Back in college, my group of friends had a “golden couple”. I think most groups of friends have one of these: They were the two friends who had started out pretending that they were just watching a movie together, just grabbing dinner together in the cafeteria… until they finally realized that we all knew better. And then they were just holding hands, just kissing, just falling madly in love. Where one was, the other was, until eventually they were seen as a couple instead of just individuals.
I feel like I will never do them justice with my descriptions. E was one of my best girlfriends, the girl I’d look to on our Thirsty Thursdays and for going out on Fridays, and then for late morning brunches after nights out. Almost every single one of my memories from college involves her laughing, dancing, curling up for Grey’s Anatomy. Throwing on the craziest outfits to go to parties. Smiling deviously as she mixed our favorite drink of lemonade and vodka (What were we thinking in college?)
And C, her boyfriend, was quite possibly the nicest guy you could meet. He was the kind of guy that would drive us to go shopping, and spontaneously buy things that he though E would like. And if we ever had a problem, he’d be the one for us to talk to. I remember him jokingly slapping me once because he said it was the only way to get it through to me that PK wasn’t good enough for me.
During the summer before our senior year, E and I drove out to our friend’s house in Pennsylvania for her 21st birthday. E had just spent the semester abroad, so I hadn’t seen her in over six months. I still remember exactly what I was wearing that day as I pulled into the restaurant to meet them: a blue and white polka dot halter top, white pants. They were already there and a few drinks in, whispering conspiratorially at the table. A, the birthday girl, tackled me as I sat down with them. I asked E how her semester abroad had been, and before she could answer, A blurted out “Tell her!” so loudly that everyone at the nearby tables could hear. E shushed her, then looked at me with a guilty face. She started talking about the school, the classes, the late nights in the pubs. “You’re forgetting something,” A sang, before lifting her drink back up to her mouth.
I remember being stunned when E confessed to having met a boy at a pub, having danced with him all night. “I was really drunk,” she professed. And then she talked about bringing him back to her flat, alluded to clothes coming off. A was giggling, but I felt terrible. The restaurant was on a river, and I remember looking out towards the boats passing by instead of reacting the way I wanted to. I wanted to yell at her: What about C? What about the ring on her finger that he’d given her? What about the fact that, even though they weren’t officially engaged, they always said that they were meant to be together?
I’ve never been one to wear emotions well, and she instantly could tell. “Cait, it’s nothing that will happen again. I know I’m going to marry C, so it’s something I got out of my system. Just don’t tell C.” I put it out of my head, and never brought it up again until recently.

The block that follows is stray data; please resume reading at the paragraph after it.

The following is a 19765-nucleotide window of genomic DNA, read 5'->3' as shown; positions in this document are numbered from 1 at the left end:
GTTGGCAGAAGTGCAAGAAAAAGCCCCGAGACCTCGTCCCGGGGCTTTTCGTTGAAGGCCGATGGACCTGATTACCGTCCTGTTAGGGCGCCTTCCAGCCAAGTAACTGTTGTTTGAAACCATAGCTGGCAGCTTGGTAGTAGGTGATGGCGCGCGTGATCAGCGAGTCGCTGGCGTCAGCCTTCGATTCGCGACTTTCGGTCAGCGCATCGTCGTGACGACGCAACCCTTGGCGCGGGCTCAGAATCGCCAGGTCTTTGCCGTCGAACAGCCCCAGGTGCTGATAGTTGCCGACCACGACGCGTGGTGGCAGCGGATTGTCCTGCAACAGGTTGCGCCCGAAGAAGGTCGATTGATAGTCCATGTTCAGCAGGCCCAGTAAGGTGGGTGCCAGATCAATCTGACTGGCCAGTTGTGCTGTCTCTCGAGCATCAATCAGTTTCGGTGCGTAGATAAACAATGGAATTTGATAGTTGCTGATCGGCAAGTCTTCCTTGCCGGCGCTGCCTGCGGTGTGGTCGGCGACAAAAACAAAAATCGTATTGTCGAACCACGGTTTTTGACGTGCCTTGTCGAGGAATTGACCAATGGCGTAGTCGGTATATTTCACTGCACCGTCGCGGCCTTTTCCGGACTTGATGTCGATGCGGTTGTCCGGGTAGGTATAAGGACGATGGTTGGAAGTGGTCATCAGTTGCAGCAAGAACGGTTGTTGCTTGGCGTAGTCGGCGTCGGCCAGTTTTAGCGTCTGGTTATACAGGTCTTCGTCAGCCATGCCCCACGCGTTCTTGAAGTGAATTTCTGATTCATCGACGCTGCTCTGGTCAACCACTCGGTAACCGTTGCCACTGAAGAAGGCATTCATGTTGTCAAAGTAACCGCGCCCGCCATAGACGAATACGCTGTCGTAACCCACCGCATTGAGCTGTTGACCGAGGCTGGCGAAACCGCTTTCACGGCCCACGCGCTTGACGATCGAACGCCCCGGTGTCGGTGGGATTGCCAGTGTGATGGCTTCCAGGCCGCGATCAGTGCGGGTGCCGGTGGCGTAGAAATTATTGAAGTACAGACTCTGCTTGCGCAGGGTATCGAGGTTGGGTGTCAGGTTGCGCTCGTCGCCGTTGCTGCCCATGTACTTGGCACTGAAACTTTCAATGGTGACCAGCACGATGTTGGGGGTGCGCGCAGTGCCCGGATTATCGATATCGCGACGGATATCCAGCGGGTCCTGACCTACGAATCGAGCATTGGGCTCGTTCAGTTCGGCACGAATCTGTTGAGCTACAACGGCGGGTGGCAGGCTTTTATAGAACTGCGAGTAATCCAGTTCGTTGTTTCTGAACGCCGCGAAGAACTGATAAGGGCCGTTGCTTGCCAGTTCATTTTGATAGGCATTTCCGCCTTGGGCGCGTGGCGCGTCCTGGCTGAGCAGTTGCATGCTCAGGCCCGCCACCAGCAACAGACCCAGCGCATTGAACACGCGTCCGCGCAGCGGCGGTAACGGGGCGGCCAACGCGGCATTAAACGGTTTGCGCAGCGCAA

We’d always known that C was planning to propose in the year after E and I graduated. E and I had a falling out about a year ago and have never reconciled. In fact, it seems like she’s fallen away from just about everyone we were friends with in college. C and I still stayed close, so it was a surprise to me on Thanksgiving when he told me that she had broken up with him. He was a mess, but I comforted him by saying that she was probably just nervous about getting engaged.
But by Christmas she hadn’t come back around, and C was even more upset. She was pulling away even more, not just from C but from everyone in college. We were only hearing whispers of what she was doing, though we all had our own assumptions. In the new year the situation had reached its peak. C was a mess, and though I didn’t immediately address it there were rumors that she had met another guy. That she had fallen in love with him. C was still optimistic, but the rest of us were livid with her.
Finally I broke down. “She cheated on you, C.” And I told him. I had no loyalty to the girl anymore, not to someone that would put someone else through so much pain. Not to someone who disappeared from all of her friends without an explanation. Not to someone who, even in our last semester at college, was going out dancing inappropriately with other guys.
I need to know: Did I do the right thing? On one hand, it wasn’t my place to tell him her secrets, something she’d asked me not to say. It wasn’t my place to get in the middle of their relationship. And it broke C down, I stayed on the phone with him while he cried. But on the other hand, he’s the one that I’m friends with now, he’s the one that was wronged in their relationship. Have any of you guys faced something like this? And how’d you handle it?